Conference says teachers must listen to children who believe in angels

Children who believe they have seen angels or had other spiritual experiences often keep it a secret for fear of being ridiculed by adults, the British Educational Research Association conference was told today.
Teachers have a special responsibility to listen to children who want to talk about 'spiritual' experiences that other adults may dismiss as fantasy, says Dr Kate Adams, a senior lecturer at Bishop Grosseteste University College, Lincoln. Both the 1988 and 2002 education Acts require them to attend to children's spiritual development.

She accepts that this legal requirement is daunting, given the difficulty of defining "spiritual" and the almost impossible task of demonstrating development in spirituality. However, Dr Adams argues that teachers can at least grant children the right to have their "spiritual voice" heard. "By doing this we can show them how important this dimension of their life is and begin to combat the disinterest which can make children feel misunderstood and retreat into silence," she says.

Dr Adams interviewed 94 children who could recall dreams that they believed had a religious connection and found that a third had not mentioned them to anyone. In a separate study of 40 children’s belief in, and experience of, the “unseen”, one seven-year-old girl told her that she saw an angel beside her bed each night. She felt comforted by the angel's presence but when she described it to her parents she was upset to be told "Oh that's your imagination darling".
"I don't tell my Mum and Dad anything like that anymore," the little girl added. "They think I am making it up but I know it's true."
Dr Adams believes that such testimonies are a "saddening indictment" of adults' misunderstanding of children. "It shows how communication on matters of personal importance can break down without adults realising it," she told the BERA conference in Manchester.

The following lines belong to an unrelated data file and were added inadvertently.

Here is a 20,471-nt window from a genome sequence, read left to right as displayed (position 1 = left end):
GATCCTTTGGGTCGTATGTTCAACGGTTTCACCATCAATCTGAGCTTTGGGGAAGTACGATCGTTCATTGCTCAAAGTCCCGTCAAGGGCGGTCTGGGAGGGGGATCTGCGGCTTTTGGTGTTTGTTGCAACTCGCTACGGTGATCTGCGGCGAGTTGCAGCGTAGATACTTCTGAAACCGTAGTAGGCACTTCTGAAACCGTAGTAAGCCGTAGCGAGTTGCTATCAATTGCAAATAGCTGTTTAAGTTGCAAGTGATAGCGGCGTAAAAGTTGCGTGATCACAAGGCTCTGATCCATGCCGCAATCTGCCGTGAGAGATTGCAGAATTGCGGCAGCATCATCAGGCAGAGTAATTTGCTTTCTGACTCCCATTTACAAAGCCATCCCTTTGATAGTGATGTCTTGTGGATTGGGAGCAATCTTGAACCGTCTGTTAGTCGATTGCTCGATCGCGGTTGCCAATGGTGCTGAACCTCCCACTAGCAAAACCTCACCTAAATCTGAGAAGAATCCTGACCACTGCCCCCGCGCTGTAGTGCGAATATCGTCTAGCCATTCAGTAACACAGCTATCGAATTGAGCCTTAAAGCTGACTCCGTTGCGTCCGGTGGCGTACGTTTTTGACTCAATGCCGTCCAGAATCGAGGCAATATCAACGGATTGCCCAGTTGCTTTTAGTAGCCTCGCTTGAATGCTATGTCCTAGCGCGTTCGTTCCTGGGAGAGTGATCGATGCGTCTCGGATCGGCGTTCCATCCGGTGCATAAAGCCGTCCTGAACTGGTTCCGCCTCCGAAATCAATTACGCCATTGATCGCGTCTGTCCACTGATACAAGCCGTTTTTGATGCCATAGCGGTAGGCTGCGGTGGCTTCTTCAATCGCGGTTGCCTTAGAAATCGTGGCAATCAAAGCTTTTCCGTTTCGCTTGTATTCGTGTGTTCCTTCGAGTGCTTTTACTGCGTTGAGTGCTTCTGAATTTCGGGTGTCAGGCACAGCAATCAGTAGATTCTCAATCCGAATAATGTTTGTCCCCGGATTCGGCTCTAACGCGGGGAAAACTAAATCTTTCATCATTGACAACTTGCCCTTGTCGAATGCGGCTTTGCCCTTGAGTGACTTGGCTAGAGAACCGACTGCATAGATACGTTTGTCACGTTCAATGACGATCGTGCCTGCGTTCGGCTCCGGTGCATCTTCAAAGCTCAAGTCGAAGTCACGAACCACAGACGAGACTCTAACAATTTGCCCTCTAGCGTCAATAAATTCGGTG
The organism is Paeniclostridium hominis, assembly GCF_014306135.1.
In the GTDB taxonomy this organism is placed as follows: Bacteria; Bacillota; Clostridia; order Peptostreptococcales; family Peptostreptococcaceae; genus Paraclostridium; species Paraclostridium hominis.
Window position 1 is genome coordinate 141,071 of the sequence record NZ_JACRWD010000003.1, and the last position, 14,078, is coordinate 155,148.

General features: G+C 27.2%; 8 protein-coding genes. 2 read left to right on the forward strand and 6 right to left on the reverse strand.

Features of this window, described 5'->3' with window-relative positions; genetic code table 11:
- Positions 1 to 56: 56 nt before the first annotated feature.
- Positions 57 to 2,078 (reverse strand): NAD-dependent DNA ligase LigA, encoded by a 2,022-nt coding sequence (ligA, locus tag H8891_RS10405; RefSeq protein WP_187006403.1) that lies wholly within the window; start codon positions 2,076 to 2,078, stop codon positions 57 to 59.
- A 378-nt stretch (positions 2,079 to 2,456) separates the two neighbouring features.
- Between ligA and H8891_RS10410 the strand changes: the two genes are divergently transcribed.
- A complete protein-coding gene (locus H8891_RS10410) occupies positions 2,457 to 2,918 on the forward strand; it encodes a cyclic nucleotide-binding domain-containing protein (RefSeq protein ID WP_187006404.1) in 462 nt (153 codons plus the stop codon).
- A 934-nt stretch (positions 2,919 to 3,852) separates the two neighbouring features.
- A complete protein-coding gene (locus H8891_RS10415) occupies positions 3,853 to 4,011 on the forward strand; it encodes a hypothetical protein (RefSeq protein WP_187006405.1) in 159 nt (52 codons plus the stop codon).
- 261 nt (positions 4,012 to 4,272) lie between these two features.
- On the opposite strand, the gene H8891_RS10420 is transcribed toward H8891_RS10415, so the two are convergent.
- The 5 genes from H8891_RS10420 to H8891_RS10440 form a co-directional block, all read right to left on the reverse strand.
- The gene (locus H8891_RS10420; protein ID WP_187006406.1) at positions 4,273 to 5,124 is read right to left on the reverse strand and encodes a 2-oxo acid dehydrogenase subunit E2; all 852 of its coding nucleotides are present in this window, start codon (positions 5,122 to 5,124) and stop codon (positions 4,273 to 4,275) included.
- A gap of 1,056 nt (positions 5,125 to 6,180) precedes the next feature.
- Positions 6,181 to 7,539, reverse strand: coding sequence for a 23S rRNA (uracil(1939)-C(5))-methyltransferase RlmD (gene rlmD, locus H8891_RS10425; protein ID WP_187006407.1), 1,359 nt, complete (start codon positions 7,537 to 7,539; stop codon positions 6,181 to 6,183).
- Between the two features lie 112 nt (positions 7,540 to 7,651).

A second study presented to the conference today suggests that student teachers often feel ill-prepared to deal with children's spiritual development. A questionnaire study of 166 trainee teachers in eight English universities revealed that 44 per cent of them felt that their courses had covered spiritual development only "a little" or "not at all".
The survey by Dr Richard Woolley, who is also a senior lecturer at Bishop Grosseteste, found that although the overwhelming majority of the student teachers (89%) regarded spiritual development as important, just over one in five of them (22%) were under the impression that they would "rarely" or "never" have to deal with this issue in their first teaching job, even though it is a legal requirement. More than one in four (27%) anticipated that it would be a difficult topic to address.
"Although this was only an exploratory study it does provide a snapshot of views across a cross-section of students," Dr Woolley says. "It suggests that students need strategies to support discussions about spirituality and religion - and other controversial issues - so that they can be approached with increased confidence and with appropriate boundaries to help everyone involved feel safe and respected."


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